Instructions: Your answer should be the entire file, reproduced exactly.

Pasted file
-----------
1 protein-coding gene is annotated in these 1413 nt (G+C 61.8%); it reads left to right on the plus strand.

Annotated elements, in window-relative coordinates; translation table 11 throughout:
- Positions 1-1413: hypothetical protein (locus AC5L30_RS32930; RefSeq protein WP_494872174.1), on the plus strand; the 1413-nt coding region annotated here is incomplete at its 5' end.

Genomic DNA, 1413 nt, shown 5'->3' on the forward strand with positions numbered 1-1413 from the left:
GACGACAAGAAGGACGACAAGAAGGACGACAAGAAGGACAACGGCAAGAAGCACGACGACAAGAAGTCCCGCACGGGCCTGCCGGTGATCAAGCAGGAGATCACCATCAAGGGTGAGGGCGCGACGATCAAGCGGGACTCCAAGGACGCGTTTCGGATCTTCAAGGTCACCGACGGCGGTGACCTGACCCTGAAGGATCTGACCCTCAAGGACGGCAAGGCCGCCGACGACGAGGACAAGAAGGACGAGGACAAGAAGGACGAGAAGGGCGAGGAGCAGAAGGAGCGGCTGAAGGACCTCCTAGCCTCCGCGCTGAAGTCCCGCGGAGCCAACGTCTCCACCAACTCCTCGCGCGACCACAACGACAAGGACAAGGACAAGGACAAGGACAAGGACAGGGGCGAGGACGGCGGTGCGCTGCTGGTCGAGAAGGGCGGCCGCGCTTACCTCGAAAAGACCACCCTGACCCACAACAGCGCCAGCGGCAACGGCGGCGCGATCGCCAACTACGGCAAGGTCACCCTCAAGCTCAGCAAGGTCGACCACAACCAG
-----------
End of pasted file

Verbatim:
1 protein-coding gene is annotated in these 1413 nt (G+C 61.8%); it reads left to right on the plus strand.

Annotated elements, in window-relative coordinates; translation table 11 throughout:
- Positions 1-1413: hypothetical protein (locus AC5L30_RS32930; RefSeq protein WP_494872174.1), on the plus strand; the 1413-nt coding region annotated here is incomplete at its 5' end.

Genomic DNA, 1413 nt, shown 5'->3' on the forward strand with positions numbered 1-1413 from the left:
GACGACAAGAAGGACGACAAGAAGGACGACAAGAAGGACAACGGCAAGAAGCACGACGACAAGAAGTCCCGCACGGGCCTGCCGGTGATCAAGCAGGAGATCACCATCAAGGGTGAGGGCGCGACGATCAAGCGGGACTCCAAGGACGCGTTTCGGATCTTCAAGGTCACCGACGGCGGTGACCTGACCCTGAAGGATCTGACCCTCAAGGACGGCAAGGCCGCCGACGACGAGGACAAGAAGGACGAGGACAAGAAGGACGAGAAGGGCGAGGAGCAGAAGGAGCGGCTGAAGGACCTCCTAGCCTCCGCGCTGAAGTCCCGCGGAGCCAACGTCTCCACCAACTCCTCGCGCGACCACAACGACAAGGACAAGGACAAGGACAAGGACAAGGACAGGGGCGAGGACGGCGGTGCGCTGCTGGTCGAGAAGGGCGGCCGCGCTTACCTCGAAAAGACCACCCTGACCCACAACAGCGCCAGCGGCAACGGCGGCGCGATCGCCAACTACGGCAAGGTCACCCTCAAGCTCAGCAAGGTCGACCACAACCAG